Always Tri Again

author : boneyard
comments : 0

So there we were. My husband and myself, lined up at the start line of the My First Triathlon in Harrison Mills, B.C. I was so excited to get in the water and start.

Fast forward to the swim. What the heck was this about? I couldn’t see anything, I could barely get a breath, and panic was starting to mount. My expected swim time was NOT going to happen. Swimming in a pool was far different than this mess. I dragged myself out of the water, got my bearings and headed to my bike. As biking is not my strong point, I was a little nervous, but I felt the training would take over. Unfortunately, mechanics failed me and my tire blew about halfway through the bike portion. I threw in the towel and went to cheer for my husband.

Fast forward 4 weeks. There I was again, lined up at the UBC aquatic centre in Vancouver. No, a flat would not scare me off doing (and finishing) my first sprint tri! “OK,” I thought, ”Keep calm, just swim and focus.” Roughly halfway through, it hit me–I was trying this again and it felt GREAT. I had forgotten how much I love to swim. I even passed someone in the pool—wow! I jumped out and thought, “OK, first portion done.” No panicking, no floating debris and wood chips this time. Just good ole chlorinated clear water. Gotta like that.

During transition I tried to be fast, but everything was just so sticky. I jumped on the bike and went. “Don't think about tires!” I said to myself. The bike course consisted of 3 loops of a 6k course. Very smooth and beautiful surroundings. With the first loop done, I waved to my husband. With the second loop done, I waved again and yelled out, "No flat yet, hahah!" Halfway through the third loop I felt that damn tire. I kept looking down, and saw it going, going, going. But no way was I stopping. I pulled my butt up and just went hard. I thought, “I will drive this bike into the ground if I have to.” I came around the last stretch, and yelled to my husband, "FLAT TIRE!”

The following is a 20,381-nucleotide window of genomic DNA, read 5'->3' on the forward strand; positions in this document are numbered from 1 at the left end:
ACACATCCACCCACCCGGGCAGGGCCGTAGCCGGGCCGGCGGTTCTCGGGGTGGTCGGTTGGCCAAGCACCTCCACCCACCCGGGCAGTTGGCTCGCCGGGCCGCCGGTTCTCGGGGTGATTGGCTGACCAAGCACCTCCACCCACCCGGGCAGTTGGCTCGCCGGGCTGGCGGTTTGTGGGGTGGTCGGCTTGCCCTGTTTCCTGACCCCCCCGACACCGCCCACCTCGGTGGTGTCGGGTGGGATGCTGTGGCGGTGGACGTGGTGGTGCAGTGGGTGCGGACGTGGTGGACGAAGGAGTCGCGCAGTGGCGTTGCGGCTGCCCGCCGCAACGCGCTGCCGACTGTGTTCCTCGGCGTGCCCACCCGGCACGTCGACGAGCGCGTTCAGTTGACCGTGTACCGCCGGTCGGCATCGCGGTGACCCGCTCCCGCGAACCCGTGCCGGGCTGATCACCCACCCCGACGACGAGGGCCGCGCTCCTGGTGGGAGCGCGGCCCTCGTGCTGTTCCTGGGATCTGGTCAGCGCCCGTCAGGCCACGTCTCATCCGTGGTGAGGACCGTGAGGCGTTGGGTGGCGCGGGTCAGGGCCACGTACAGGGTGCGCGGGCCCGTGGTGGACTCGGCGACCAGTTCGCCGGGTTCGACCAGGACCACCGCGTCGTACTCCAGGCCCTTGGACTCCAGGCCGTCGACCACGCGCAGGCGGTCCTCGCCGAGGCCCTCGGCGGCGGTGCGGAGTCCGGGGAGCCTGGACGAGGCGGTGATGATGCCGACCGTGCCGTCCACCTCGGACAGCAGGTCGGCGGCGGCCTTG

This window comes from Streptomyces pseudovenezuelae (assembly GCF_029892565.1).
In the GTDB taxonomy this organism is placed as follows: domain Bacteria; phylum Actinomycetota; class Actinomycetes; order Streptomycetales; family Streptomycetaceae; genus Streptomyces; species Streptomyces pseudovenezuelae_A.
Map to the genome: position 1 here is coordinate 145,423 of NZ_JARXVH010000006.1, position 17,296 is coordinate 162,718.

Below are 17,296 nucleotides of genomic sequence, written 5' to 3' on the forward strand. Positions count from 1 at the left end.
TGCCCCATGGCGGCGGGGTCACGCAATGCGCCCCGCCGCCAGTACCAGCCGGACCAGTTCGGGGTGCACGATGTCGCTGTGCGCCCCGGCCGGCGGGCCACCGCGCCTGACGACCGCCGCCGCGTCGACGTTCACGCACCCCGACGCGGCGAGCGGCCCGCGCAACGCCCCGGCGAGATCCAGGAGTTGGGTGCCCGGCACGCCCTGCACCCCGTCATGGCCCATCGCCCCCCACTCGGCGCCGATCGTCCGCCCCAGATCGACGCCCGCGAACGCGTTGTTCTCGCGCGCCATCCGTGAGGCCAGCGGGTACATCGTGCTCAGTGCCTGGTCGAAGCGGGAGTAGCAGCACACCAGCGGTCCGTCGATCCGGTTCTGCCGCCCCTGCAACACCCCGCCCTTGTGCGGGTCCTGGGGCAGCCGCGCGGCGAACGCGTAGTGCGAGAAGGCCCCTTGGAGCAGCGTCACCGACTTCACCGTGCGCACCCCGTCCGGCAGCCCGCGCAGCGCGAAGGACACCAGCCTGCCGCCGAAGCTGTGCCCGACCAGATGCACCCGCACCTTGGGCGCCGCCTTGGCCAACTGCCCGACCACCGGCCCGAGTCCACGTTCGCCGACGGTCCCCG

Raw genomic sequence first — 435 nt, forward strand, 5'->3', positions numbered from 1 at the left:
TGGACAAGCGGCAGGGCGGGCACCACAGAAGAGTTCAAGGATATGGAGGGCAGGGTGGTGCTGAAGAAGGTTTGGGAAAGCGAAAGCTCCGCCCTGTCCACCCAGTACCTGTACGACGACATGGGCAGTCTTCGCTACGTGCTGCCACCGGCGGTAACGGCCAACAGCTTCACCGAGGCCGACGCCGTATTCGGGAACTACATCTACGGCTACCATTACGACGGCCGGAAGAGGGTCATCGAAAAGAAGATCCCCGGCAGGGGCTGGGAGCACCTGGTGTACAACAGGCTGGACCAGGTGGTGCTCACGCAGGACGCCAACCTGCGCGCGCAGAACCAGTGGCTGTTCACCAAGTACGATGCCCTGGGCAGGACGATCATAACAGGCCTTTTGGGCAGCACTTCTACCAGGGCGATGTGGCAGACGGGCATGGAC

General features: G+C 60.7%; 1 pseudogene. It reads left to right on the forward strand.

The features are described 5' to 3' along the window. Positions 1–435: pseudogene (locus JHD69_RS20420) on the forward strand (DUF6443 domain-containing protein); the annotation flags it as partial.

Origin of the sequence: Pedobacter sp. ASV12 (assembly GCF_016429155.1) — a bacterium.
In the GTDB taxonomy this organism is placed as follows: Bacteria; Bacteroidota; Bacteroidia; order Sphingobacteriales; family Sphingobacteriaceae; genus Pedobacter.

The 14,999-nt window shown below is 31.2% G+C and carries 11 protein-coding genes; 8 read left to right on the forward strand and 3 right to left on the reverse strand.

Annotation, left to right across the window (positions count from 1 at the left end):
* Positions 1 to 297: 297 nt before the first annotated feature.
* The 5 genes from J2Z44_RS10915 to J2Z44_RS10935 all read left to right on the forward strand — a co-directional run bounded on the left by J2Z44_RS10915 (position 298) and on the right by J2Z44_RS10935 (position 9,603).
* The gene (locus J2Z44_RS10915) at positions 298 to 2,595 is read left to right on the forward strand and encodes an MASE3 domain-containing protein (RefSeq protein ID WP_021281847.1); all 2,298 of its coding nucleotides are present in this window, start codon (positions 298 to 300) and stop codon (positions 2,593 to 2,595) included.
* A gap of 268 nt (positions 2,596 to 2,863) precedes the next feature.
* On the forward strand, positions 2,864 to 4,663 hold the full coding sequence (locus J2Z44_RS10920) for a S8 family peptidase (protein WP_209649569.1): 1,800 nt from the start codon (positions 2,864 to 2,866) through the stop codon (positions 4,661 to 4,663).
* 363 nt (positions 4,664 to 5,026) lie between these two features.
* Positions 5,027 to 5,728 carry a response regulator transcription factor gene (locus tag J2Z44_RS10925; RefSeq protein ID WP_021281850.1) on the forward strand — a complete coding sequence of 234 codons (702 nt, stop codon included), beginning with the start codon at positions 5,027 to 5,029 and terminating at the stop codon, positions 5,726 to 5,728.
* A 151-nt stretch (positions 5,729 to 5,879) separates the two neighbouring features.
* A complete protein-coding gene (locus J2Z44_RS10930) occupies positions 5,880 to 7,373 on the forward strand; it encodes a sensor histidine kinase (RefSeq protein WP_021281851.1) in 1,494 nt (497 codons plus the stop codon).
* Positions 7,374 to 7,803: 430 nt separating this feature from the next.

In transition, I all but threw my bike onto the ground, whipped the helmet off, and went. I thought, “Wait , did I leave my legs on the bike?” It took a good 2k to get the feel of the run. Then it hit me—I was only 3k away from being a (sprint) triathlete. I kept going, then I saw the finish. I decided to sprint. Final time: 1:32


It felt awesome. I am officially hooked.



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date: October 30, 2005




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